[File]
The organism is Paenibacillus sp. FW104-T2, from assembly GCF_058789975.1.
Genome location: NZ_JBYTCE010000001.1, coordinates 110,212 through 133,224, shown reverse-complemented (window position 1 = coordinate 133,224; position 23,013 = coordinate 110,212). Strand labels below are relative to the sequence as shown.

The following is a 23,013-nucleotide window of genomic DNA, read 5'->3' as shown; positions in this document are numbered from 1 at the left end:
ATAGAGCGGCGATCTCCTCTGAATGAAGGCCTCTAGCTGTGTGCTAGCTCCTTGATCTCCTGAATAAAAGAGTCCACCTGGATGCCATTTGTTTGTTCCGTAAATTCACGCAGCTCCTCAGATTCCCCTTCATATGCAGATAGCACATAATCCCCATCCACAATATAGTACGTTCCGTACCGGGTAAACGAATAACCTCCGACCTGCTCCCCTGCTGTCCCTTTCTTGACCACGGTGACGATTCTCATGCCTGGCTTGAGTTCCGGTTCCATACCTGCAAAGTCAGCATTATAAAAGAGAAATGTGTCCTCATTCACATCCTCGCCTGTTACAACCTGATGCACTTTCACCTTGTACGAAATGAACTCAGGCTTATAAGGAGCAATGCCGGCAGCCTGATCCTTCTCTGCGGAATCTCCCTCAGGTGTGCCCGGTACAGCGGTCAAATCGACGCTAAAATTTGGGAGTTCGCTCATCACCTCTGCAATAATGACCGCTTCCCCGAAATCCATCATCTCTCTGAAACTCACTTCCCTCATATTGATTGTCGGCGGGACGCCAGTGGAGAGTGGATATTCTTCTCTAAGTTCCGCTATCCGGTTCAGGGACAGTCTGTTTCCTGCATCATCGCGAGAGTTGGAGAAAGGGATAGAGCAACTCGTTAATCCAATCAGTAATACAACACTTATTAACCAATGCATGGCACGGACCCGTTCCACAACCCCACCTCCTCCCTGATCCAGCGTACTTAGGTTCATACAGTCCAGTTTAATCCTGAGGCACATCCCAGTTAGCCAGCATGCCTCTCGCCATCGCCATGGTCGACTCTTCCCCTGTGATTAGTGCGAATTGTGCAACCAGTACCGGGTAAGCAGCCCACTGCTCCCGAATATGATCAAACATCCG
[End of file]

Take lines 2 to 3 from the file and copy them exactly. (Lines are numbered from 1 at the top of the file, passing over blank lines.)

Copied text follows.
Genome location: NZ_JBYTCE010000001.1, coordinates 110,212 through 133,224, shown reverse-complemented (window position 1 = coordinate 133,224; position 23,013 = coordinate 110,212). Strand labels below are relative to the sequence as shown.

The following is a 23,013-nucleotide window of genomic DNA, read 5'->3' as shown; positions in this document are numbered from 1 at the left end: